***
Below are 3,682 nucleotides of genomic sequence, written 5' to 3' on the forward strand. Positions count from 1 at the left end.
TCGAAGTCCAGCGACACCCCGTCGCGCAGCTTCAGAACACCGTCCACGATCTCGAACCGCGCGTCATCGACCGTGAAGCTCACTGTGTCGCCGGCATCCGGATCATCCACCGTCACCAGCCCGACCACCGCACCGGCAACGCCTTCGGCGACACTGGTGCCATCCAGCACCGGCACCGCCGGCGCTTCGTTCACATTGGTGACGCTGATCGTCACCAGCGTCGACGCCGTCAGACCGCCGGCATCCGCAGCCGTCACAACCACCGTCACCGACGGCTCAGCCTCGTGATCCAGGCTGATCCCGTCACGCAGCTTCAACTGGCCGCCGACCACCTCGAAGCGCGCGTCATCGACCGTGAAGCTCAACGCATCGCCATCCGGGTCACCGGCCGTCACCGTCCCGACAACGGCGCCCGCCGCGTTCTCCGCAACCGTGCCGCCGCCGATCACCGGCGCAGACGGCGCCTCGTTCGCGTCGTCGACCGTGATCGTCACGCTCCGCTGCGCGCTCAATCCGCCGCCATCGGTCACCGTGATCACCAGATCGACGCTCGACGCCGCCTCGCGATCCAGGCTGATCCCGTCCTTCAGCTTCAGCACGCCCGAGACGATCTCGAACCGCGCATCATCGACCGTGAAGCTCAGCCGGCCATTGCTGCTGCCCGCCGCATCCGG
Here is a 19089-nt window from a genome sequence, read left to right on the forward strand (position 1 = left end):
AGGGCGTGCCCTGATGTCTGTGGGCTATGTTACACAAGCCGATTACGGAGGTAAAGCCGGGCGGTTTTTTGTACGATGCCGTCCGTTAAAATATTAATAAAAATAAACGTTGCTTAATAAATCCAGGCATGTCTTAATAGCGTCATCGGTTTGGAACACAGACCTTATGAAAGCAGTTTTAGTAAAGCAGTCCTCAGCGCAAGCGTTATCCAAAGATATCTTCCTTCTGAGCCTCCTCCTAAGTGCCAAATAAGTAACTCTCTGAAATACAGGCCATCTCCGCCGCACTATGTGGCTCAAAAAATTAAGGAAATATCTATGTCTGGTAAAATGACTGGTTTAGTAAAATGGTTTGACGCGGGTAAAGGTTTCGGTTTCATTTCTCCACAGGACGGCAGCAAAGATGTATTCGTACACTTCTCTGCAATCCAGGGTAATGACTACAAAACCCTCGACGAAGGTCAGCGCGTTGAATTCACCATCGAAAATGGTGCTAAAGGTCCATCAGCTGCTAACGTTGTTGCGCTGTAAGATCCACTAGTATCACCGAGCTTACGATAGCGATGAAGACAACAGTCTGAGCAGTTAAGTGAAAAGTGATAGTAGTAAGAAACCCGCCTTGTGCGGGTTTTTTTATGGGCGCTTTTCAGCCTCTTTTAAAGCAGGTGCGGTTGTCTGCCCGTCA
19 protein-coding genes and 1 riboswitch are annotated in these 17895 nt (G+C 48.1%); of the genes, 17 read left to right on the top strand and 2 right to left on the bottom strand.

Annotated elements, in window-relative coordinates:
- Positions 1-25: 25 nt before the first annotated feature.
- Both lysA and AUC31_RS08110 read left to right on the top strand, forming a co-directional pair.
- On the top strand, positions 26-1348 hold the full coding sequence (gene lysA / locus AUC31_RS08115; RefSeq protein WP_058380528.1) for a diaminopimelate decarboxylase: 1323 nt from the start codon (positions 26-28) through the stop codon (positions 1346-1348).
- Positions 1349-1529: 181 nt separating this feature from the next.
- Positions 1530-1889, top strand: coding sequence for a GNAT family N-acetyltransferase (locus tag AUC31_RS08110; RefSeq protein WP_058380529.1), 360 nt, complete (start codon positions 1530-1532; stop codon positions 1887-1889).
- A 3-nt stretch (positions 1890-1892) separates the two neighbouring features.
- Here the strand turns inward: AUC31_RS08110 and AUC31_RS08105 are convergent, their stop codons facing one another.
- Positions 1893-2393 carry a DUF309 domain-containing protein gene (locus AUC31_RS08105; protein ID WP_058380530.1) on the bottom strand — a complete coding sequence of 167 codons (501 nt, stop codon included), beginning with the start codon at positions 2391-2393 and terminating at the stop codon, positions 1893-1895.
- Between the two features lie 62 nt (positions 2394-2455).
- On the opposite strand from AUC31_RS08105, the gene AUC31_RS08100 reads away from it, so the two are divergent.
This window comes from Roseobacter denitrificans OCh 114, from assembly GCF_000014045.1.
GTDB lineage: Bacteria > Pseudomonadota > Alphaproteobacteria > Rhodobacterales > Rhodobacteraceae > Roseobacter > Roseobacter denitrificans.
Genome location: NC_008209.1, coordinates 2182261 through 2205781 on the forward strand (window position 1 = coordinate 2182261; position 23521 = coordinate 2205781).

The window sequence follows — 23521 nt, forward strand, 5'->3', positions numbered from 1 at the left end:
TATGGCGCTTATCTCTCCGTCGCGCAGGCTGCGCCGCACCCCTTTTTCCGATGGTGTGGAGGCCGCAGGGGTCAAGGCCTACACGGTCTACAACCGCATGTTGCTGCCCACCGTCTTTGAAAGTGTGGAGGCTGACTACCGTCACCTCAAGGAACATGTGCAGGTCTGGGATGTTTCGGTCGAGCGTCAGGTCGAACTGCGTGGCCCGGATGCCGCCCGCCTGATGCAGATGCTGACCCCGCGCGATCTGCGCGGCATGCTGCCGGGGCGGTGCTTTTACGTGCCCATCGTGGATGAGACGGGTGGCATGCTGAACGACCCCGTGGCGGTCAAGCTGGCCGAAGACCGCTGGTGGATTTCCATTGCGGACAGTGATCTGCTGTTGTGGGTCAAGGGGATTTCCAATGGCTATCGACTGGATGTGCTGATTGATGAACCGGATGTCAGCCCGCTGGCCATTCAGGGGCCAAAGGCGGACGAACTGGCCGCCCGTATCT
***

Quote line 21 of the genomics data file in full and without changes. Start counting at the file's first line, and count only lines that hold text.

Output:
TATGGCGCTTATCTCTCCGTCGCGCAGGCTGCGCCGCACCCCTTTTTCCGATGGTGTGGAGGCCGCAGGGGTCAAGGCCTACACGGTCTACAACCGCATGTTGCTGCCCACCGTCTTTGAAAGTGTGGAGGCTGACTACCGTCACCTCAAGGAACATGTGCAGGTCTGGGATGTTTCGGTCGAGCGTCAGGTCGAACTGCGTGGCCCGGATGCCGCCCGCCTGATGCAGATGCTGACCCCGCGCGATCTGCGCGGCATGCTGCCGGGGCGGTGCTTTTACGTGCCCATCGTGGATGAGACGGGTGGCATGCTGAACGACCCCGTGGCGGTCAAGCTGGCCGAAGACCGCTGGTGGATTTCCATTGCGGACAGTGATCTGCTGTTGTGGGTCAAGGGGATTTCCAATGGCTATCGACTGGATGTGCTGATTGATGAACCGGATGTCAGCCCGCTGGCCATTCAGGGGCCAAAGGCGGACGAACTGGCCGCCCGTATCT